If a person falls asleep and the relevant “incident” occurs whilst they are sleep or very shortly after they awaken, the examination of the manner of driving must focus on the period immediately before the person fell asleep.  The assessment will be whether the fact the person was continuing to drive whilst being so tired was sufficiently “dangerous”.  The reason for this is that when a person is asleep they cannot be held to be criminally responsible as their actions cannot be considered voluntary.  A person can only be guilty of an offence if their actions were voluntary.

Under the Influence of Alcohol/ Drugs

Since 2005, “dangerous driving causing bodily harm” can be committed on the basis that the person was under the influence of drugs, alcohol or a combination of both “to the extent as to be incapable of having proper control of the vehicle”.  If there is sufficient evidence to support this element, the test in relation to “having regard to all the circumstances of the case” does not need to be considered.

Pursuant to s.59B(5) of the Act, a blood alcohol content of or above 0.15 is deemed to render a person sufficiently intoxicated to satisfy this element.

Defences

Pursuant to s.59B of the Act, a person charged with “dangerous driving causing bodily harm” has a defence available to them if they can show that the death or grievous bodily harm which resulted was in no way attributable to the person’s intoxication or their manner of driving.

Penalty

The maximum penalty for this “dangerous driving causing bodily harm” depends on whether circumstances of aggravation were involved.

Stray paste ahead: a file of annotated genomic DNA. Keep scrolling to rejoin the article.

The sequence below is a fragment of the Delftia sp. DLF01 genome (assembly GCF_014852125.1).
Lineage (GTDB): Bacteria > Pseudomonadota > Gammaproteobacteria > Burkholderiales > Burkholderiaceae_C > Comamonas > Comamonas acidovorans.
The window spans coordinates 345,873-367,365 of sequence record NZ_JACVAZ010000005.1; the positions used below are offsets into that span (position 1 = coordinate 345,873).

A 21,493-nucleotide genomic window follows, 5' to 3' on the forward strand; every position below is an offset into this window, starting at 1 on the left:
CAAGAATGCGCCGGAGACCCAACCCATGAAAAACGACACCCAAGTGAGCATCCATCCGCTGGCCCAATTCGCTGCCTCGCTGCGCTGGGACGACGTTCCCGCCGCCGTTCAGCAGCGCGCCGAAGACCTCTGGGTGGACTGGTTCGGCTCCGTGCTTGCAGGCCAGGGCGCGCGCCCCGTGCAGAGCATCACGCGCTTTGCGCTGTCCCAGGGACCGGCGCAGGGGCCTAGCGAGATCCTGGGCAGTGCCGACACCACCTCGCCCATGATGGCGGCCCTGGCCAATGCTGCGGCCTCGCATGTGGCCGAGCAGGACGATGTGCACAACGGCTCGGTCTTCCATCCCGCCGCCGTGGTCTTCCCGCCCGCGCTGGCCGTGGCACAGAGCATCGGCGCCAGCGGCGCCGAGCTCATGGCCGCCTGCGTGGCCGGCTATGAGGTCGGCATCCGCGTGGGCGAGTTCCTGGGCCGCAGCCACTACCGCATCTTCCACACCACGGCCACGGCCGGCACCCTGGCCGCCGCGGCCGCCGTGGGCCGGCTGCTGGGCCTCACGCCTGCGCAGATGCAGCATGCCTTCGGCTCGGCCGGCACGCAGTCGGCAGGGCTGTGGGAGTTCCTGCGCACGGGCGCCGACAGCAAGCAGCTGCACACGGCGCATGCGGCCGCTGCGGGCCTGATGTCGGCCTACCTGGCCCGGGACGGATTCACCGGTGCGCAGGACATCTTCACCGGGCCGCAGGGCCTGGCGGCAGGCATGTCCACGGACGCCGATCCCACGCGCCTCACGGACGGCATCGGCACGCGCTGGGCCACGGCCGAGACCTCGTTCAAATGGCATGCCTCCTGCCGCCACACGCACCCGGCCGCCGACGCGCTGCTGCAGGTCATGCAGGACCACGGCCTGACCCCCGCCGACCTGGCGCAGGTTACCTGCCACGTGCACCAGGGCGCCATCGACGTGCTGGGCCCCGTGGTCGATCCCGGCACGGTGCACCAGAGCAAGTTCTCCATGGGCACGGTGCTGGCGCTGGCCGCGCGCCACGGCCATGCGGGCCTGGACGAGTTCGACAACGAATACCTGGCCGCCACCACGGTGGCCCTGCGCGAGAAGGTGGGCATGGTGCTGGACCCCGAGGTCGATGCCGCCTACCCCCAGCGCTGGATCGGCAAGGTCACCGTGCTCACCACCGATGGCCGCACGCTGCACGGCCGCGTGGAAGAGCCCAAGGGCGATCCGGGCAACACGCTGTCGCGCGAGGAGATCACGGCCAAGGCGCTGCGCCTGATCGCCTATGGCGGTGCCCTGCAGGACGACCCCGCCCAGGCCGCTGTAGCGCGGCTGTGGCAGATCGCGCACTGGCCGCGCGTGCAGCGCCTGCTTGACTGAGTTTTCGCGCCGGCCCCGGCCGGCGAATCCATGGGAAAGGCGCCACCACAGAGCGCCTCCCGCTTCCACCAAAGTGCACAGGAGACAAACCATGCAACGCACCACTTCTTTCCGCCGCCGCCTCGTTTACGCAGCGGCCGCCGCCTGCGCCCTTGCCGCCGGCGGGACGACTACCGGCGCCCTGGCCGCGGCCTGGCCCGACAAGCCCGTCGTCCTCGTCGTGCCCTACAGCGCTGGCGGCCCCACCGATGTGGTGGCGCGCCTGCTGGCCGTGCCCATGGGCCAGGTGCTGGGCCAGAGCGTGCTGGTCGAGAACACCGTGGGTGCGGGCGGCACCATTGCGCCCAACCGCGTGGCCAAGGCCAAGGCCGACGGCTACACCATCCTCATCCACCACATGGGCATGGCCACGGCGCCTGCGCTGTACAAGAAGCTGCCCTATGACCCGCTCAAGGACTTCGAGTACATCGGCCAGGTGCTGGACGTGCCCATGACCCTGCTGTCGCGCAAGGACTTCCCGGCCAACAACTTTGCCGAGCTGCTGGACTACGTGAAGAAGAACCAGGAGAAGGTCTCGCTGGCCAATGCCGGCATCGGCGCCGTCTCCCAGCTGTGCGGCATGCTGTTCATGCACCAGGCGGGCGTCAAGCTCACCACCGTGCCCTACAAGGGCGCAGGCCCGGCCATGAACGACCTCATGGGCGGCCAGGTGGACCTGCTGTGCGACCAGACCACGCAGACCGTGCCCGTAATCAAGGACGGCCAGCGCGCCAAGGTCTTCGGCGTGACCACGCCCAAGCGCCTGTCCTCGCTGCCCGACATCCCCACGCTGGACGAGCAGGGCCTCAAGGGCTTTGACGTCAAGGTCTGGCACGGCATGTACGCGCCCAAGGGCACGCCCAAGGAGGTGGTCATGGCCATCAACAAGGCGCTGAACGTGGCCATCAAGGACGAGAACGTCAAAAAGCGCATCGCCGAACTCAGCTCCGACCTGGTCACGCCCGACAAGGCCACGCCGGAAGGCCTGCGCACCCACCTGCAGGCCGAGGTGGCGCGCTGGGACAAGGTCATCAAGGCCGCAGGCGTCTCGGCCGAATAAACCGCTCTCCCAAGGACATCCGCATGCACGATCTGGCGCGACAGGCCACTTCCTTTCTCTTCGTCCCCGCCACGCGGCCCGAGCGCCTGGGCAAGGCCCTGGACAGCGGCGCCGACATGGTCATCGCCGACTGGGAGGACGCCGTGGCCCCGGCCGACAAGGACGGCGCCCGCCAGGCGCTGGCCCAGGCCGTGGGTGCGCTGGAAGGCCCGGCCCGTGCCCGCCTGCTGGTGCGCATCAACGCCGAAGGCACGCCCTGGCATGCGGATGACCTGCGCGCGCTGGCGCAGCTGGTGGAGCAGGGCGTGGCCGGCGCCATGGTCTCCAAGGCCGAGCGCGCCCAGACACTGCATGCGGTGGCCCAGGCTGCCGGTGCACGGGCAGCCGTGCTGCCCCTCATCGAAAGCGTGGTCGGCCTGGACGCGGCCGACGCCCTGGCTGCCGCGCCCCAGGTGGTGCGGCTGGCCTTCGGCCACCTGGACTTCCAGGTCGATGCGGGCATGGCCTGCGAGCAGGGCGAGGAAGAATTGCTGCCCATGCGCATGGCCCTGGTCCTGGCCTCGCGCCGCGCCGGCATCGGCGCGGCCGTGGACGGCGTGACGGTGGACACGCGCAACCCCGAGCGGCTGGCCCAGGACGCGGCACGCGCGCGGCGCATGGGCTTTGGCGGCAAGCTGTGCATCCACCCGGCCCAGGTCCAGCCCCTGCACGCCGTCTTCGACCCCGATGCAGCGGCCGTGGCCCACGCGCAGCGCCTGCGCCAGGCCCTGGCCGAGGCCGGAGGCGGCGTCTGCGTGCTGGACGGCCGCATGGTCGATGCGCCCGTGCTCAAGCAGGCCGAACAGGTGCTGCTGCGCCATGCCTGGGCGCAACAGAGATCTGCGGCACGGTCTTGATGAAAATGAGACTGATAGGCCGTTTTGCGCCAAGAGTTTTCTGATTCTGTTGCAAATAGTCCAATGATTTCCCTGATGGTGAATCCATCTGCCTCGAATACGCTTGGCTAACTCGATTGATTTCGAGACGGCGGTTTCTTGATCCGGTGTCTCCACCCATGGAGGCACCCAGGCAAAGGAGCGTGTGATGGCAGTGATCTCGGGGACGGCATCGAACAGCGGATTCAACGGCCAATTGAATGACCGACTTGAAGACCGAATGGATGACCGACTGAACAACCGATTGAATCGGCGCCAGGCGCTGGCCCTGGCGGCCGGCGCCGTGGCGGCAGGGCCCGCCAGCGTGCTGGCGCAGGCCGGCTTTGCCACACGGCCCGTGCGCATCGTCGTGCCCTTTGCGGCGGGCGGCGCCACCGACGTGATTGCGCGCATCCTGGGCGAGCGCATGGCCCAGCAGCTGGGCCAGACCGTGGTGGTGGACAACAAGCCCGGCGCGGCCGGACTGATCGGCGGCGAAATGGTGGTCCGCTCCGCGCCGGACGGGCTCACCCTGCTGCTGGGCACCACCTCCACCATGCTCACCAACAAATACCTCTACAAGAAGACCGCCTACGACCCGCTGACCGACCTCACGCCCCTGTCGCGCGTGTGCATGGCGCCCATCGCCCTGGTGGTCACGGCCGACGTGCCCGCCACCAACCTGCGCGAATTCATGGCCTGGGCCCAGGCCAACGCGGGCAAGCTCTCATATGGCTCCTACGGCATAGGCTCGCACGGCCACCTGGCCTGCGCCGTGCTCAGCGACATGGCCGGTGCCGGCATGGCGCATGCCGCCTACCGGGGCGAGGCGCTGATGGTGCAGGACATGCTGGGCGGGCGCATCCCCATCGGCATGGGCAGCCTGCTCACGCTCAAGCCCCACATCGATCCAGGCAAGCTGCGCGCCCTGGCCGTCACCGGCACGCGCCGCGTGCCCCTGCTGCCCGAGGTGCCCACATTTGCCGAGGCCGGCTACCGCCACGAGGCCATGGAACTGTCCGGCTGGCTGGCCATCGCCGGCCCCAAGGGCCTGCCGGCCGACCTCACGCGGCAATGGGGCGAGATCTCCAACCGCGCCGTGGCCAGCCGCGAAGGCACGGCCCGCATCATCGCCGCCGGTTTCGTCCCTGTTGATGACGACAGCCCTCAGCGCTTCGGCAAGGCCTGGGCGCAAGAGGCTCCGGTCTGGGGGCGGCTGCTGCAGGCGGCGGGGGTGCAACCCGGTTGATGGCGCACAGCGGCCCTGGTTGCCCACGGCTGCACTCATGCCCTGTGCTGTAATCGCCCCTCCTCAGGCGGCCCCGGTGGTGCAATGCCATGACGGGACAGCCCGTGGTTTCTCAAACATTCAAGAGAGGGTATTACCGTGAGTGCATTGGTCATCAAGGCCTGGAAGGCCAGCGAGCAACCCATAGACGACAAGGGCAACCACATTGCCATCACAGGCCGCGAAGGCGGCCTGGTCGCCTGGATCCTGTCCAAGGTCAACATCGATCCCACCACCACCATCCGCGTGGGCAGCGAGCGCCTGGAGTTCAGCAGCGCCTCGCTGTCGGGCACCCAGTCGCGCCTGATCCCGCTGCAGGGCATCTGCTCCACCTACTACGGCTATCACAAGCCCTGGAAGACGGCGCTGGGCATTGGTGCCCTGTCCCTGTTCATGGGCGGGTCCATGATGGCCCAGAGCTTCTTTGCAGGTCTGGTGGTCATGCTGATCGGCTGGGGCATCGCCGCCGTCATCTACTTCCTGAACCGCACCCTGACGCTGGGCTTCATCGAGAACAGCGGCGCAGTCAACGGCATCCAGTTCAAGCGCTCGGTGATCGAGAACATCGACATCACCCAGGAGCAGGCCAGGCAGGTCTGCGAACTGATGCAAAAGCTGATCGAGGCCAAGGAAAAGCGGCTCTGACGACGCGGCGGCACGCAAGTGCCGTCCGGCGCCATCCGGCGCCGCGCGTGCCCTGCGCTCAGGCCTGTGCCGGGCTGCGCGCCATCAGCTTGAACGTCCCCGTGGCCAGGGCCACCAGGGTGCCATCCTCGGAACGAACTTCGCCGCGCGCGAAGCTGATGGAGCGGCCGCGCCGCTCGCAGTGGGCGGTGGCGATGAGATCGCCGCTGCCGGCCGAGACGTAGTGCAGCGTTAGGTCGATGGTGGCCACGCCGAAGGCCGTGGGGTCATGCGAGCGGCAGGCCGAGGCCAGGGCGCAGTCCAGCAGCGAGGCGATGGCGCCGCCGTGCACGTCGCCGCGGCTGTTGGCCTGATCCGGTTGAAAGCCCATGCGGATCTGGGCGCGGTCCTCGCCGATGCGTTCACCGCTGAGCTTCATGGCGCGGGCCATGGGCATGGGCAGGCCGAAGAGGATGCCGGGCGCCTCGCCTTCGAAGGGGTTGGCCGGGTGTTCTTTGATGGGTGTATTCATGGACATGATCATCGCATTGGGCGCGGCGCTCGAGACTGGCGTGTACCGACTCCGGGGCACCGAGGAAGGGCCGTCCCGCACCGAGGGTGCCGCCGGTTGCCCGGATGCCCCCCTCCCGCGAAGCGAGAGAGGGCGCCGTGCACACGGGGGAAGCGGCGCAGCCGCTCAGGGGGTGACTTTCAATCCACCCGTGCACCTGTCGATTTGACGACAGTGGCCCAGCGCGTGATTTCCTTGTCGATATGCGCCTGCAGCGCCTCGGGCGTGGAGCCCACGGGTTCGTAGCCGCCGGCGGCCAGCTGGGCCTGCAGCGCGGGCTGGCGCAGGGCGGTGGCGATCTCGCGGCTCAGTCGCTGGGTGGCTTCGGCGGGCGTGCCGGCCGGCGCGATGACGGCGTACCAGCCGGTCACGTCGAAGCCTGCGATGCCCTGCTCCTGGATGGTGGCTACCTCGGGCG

The court must also order that a person found guilty be disqualified from holding a driver’s licence for the period of time stated below.  A person is eligible to make an application for an “extraordinary licence” 21 days after the disqualification order is made.  See “extraordinary licences” section for more information.

Circumstances of Aggravation – Not present

If the “dangerous driving causing bodily harm” did not involve “circumstances of aggravation” it will be heard in the Magistrates’ Court.  The maximum penalties are:

  • If it is a first offence – a fine of up to $900 or imprisonment for up to 9 months.  The court must also order that the person be disqualified from holding a driver’s licence for at least 12 months; or
  • If it is a second or subsequent offence – a fine of up to $1800.00 or imprisonment for up to 18 months.  The court must also order that the person be disqualified from holding a driver’s licence for at least 18 months.